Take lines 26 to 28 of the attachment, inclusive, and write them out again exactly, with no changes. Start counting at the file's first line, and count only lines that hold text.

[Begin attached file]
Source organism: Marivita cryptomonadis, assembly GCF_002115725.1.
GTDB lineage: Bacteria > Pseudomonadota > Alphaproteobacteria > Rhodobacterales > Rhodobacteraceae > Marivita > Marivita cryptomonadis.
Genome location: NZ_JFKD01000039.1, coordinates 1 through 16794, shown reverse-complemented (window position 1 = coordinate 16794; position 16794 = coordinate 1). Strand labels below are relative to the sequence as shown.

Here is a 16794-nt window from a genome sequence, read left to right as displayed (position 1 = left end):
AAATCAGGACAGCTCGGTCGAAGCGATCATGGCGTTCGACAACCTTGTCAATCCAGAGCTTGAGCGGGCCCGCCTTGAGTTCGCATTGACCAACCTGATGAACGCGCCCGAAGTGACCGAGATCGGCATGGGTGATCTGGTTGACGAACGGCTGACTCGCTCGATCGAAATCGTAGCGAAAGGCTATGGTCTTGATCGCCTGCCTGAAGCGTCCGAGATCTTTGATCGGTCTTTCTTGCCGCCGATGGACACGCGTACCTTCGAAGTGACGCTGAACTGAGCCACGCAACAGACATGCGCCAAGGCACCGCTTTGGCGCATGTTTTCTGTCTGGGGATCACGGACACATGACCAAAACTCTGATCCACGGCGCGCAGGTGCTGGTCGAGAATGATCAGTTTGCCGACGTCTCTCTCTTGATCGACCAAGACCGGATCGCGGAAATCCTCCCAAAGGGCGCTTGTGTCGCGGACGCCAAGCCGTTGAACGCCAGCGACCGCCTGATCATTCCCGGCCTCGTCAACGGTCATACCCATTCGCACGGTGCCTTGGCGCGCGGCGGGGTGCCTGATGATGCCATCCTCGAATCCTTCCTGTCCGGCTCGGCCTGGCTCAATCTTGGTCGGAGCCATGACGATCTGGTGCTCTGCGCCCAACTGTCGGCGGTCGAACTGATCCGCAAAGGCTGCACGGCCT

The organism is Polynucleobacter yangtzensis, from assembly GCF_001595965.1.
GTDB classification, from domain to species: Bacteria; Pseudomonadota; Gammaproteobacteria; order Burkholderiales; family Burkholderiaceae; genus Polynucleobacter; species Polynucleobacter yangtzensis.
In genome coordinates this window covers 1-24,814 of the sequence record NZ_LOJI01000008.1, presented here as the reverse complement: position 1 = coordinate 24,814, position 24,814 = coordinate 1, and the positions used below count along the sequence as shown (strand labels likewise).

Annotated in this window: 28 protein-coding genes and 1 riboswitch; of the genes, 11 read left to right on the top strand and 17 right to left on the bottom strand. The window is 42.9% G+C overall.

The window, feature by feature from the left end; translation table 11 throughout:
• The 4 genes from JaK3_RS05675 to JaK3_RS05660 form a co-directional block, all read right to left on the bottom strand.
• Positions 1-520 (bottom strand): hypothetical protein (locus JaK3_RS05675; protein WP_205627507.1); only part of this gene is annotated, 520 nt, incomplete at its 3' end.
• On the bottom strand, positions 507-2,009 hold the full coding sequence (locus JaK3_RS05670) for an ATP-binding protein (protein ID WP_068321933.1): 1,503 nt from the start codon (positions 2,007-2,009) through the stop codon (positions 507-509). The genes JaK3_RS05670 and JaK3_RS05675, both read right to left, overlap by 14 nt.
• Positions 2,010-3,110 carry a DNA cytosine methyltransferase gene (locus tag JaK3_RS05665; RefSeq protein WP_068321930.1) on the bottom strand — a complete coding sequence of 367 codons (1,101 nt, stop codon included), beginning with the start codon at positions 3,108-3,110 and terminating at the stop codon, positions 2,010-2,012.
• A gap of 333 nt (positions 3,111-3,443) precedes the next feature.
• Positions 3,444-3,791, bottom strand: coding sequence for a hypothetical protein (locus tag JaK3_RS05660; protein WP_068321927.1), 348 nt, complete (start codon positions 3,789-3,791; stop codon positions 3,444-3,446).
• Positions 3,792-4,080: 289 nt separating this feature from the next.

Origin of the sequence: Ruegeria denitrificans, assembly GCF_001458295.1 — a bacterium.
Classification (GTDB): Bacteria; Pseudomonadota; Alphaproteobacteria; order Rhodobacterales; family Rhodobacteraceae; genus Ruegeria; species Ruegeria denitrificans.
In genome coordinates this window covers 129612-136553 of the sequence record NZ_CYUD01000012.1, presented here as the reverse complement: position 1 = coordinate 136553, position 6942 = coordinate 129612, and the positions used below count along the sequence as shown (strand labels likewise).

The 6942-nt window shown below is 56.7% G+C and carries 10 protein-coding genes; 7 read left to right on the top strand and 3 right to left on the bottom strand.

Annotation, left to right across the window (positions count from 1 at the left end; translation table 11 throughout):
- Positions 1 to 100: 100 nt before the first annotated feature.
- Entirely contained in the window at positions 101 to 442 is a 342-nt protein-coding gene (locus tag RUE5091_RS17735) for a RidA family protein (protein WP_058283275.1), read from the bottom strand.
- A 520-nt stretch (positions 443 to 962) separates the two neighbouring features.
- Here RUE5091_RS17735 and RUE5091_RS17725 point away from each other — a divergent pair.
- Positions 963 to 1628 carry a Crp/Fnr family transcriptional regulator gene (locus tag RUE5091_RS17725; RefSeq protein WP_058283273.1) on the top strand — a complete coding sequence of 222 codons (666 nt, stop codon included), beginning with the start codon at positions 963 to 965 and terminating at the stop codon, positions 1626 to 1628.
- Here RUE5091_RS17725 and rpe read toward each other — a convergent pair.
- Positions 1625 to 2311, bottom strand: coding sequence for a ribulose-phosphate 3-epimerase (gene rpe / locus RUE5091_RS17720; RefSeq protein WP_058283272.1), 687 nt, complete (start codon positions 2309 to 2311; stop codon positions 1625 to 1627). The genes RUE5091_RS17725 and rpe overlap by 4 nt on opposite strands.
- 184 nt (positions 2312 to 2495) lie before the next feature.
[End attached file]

- Here RUE5091_RS17735 and RUE5091_RS17725 point away from each other — a divergent pair.
- Positions 963 to 1628 carry a Crp/Fnr family transcriptional regulator gene (locus tag RUE5091_RS17725; RefSeq protein WP_058283273.1) on the top strand — a complete coding sequence of 222 codons (666 nt, stop codon included), beginning with the start codon at positions 963 to 965 and terminating at the stop codon, positions 1626 to 1628.
- Here RUE5091_RS17725 and rpe read toward each other — a convergent pair.